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An affinity-based approach to engineer laminin-presenting cell instructive microenvironments
- Barros, Daniela, Parreira, Paula, Furtado, Joana, Ferreira-da-Silva, Frederico, Conde-Sousa, Eduardo, García, Andrés J., Martins, M. Cristina L., Amaral, Isabel Freitas, Pêgo, Ana Paula
- Biomaterials 2019 v.192 pp. 601-611
- bioactive properties, cell adhesion, cell culture, coatings, epitopes, extracellular matrix, glycoproteins, gold, humans, laminin, neural stem cells, polyethylene glycol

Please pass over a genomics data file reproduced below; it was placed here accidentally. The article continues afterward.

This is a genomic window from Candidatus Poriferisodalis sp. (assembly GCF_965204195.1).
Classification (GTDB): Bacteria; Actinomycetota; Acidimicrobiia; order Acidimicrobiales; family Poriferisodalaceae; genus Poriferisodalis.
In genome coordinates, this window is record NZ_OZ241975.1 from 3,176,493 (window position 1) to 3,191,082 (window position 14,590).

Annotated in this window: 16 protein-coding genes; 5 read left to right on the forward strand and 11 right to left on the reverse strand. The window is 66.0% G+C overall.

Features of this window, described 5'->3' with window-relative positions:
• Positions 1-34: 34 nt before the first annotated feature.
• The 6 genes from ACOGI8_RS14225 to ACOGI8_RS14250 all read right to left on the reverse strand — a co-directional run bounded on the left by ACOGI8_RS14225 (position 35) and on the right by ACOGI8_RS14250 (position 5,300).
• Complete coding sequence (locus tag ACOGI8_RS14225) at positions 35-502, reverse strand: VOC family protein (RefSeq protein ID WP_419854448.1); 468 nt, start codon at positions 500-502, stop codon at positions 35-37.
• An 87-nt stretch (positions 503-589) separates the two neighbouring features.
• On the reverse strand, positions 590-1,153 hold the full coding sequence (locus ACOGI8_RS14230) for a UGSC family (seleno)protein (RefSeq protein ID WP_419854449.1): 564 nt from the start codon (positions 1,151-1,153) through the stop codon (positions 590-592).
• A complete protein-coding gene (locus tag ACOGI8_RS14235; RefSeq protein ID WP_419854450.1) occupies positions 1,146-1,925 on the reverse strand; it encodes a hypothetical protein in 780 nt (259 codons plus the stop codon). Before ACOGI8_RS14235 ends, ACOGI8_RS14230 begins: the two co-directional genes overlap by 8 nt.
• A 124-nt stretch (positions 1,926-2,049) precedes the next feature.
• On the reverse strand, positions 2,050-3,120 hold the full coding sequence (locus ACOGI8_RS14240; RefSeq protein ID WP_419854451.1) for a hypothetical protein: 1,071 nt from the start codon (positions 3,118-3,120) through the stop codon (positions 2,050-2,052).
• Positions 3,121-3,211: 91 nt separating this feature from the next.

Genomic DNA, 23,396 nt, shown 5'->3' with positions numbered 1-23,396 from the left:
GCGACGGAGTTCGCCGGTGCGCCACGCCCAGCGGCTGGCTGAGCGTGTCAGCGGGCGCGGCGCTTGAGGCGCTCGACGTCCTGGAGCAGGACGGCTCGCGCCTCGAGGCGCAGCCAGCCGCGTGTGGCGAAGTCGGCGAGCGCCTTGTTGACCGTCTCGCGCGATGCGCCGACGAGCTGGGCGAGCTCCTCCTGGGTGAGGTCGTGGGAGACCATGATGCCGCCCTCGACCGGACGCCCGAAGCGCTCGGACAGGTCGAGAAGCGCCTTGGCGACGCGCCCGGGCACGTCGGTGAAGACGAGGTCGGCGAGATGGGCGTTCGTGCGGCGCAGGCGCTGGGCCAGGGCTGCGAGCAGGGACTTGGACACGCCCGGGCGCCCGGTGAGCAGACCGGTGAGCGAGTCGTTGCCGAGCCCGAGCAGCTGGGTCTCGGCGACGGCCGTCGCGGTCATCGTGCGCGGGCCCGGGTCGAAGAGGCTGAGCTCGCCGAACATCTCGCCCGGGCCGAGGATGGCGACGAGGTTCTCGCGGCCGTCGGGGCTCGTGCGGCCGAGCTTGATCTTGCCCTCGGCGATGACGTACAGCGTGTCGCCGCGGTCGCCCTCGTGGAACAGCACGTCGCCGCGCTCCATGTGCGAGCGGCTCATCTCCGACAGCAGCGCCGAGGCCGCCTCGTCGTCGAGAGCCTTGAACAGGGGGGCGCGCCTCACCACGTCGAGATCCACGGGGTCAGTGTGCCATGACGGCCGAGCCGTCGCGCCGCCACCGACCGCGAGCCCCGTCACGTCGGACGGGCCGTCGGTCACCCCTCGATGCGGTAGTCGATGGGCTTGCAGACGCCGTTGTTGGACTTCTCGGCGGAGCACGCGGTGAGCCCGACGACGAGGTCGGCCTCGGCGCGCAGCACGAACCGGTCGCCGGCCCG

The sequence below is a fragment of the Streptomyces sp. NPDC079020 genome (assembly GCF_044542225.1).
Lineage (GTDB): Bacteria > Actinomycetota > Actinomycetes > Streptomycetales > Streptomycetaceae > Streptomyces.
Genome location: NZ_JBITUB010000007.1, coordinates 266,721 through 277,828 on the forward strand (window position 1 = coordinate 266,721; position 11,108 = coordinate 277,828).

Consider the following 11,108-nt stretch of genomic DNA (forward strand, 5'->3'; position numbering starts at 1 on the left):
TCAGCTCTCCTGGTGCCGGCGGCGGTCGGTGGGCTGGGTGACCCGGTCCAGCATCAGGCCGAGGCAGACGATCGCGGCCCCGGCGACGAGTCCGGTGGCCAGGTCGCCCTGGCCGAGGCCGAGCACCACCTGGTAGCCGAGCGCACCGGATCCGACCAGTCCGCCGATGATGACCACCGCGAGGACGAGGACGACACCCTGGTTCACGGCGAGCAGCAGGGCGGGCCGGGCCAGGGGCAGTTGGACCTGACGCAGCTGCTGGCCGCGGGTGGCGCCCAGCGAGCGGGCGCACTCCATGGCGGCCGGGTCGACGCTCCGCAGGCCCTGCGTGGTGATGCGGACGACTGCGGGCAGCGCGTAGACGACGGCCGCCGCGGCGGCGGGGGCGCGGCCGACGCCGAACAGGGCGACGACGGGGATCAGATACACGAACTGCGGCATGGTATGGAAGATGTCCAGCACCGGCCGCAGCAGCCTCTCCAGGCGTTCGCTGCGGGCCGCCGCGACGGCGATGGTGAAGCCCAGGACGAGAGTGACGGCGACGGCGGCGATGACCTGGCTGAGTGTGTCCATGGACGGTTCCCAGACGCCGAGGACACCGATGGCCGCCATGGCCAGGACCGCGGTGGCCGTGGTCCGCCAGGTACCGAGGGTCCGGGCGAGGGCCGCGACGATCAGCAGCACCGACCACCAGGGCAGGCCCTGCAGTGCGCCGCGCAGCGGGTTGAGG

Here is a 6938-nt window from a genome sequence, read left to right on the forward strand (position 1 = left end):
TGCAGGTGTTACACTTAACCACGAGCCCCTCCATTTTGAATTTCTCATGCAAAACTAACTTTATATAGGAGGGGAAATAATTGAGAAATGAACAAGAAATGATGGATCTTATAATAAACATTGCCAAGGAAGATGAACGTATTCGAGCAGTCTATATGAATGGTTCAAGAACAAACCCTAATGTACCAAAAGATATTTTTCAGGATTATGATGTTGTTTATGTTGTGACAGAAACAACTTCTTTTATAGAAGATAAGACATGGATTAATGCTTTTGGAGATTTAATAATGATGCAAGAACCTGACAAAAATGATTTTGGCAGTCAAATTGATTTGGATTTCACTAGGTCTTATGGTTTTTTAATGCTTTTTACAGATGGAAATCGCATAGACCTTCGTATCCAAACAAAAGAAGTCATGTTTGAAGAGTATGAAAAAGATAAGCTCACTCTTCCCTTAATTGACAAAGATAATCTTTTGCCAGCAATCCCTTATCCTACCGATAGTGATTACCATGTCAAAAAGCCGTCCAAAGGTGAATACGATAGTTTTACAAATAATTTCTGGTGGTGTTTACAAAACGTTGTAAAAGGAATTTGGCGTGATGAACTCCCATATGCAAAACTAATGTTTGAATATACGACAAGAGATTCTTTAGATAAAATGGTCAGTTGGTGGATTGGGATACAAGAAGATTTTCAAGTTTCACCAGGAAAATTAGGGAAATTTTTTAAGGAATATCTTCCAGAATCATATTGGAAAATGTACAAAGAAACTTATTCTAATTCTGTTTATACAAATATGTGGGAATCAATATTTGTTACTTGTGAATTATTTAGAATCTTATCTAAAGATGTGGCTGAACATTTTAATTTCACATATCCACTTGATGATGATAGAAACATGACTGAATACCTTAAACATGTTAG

- Laminin immobilization into diverse biological and synthetic matrices has been explored to replicate the microenvironment of stem cell niches and gain insight into the role of extracellular matrix (ECM) on stem cell behavior. However, the site-specific immobilization of this heterotrimeric glycoprotein and, consequently, control over its orientation and bioactivity has been a challenge that has limited many of the explored strategies to date. In this work, we established an affinity-based approach that takes advantage of the native high affinity interaction between laminin and the human N-terminal agrin (hNtA) domain. This interaction is expected to promote the site-selective immobilization of laminin to a specific substrate, while preserving the exposure of its key bioactive epitopes. Recombinant hNtA (rhNtA) domain was produced with high purity (>90%) and successfully conjugated at its N-terminal with a thiol-terminated poly(ethylene glycol) (PEG) without affecting its affinity to laminin. Self-assembled monolayers (SAMs) of mono-PEGylated rhNtA on gold (mPEG rhNtA-SAMs) were then prepared to evaluate the effectiveness of this strategy. The site-specific immobilization of laminin onto mPEG rhNtA-SAMs was shown to better preserve protein bioactivity in comparison to laminin immobilized on SAMs of thiol-PEG-succinimidyl glutaramide (HS-PEG-SGA), used for the non-selective covalent immobilization of laminin, as evidenced by its enhanced ability to efficiently self-polymerize and mediate cell adhesion and spreading of human neural stem cells. These results highlight the potential of this novel strategy to be used as an alternative to the conventional immobilization approaches in a wide range of applications, including engineered coatings for neuroelectrodes and cell culture, as well as biofunctionalization of 3D matrices.